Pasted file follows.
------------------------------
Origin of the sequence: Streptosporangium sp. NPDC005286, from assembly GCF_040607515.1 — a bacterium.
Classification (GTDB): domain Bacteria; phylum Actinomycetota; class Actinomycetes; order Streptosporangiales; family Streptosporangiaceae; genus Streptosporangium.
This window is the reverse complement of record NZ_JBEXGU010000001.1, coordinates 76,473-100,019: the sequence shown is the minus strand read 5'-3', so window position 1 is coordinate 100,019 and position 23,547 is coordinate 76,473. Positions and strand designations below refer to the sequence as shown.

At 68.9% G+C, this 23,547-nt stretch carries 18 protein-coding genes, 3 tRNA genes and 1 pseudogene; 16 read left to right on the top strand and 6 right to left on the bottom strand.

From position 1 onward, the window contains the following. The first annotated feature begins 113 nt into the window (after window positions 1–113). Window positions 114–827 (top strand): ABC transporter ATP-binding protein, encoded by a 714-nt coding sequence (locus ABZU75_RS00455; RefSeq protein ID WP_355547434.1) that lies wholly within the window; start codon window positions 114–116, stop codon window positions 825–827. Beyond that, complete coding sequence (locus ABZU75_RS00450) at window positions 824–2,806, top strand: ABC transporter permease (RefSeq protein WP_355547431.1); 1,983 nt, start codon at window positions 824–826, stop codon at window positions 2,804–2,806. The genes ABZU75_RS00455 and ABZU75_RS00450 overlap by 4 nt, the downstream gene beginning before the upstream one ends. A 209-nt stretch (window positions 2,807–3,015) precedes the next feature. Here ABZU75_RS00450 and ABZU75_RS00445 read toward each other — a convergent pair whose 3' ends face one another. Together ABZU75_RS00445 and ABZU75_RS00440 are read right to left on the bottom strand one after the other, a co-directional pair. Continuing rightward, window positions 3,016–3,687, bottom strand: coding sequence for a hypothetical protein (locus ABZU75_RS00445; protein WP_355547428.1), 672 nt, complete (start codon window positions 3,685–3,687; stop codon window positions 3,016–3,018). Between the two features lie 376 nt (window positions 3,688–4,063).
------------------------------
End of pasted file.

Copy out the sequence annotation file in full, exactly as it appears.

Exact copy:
Origin of the sequence: Streptosporangium sp. NPDC005286, from assembly GCF_040607515.1 — a bacterium.
Classification (GTDB): domain Bacteria; phylum Actinomycetota; class Actinomycetes; order Streptosporangiales; family Streptosporangiaceae; genus Streptosporangium.
This window is the reverse complement of record NZ_JBEXGU010000001.1, coordinates 76,473-100,019: the sequence shown is the minus strand read 5'-3', so window position 1 is coordinate 100,019 and position 23,547 is coordinate 76,473. Positions and strand designations below refer to the sequence as shown.

At 68.9% G+C, this 23,547-nt stretch carries 18 protein-coding genes, 3 tRNA genes and 1 pseudogene; 16 read left to right on the top strand and 6 right to left on the bottom strand.

From position 1 onward, the window contains the following. The first annotated feature begins 113 nt into the window (after window positions 1–113). Window positions 114–827 (top strand): ABC transporter ATP-binding protein, encoded by a 714-nt coding sequence (locus ABZU75_RS00455; RefSeq protein ID WP_355547434.1) that lies wholly within the window; start codon window positions 114–116, stop codon window positions 825–827. Beyond that, complete coding sequence (locus ABZU75_RS00450) at window positions 824–2,806, top strand: ABC transporter permease (RefSeq protein WP_355547431.1); 1,983 nt, start codon at window positions 824–826, stop codon at window positions 2,804–2,806. The genes ABZU75_RS00455 and ABZU75_RS00450 overlap by 4 nt, the downstream gene beginning before the upstream one ends. A 209-nt stretch (window positions 2,807–3,015) precedes the next feature. Here ABZU75_RS00450 and ABZU75_RS00445 read toward each other — a convergent pair whose 3' ends face one another. Together ABZU75_RS00445 and ABZU75_RS00440 are read right to left on the bottom strand one after the other, a co-directional pair. Continuing rightward, window positions 3,016–3,687, bottom strand: coding sequence for a hypothetical protein (locus ABZU75_RS00445; protein WP_355547428.1), 672 nt, complete (start codon window positions 3,685–3,687; stop codon window positions 3,016–3,018). Between the two features lie 376 nt (window positions 3,688–4,063).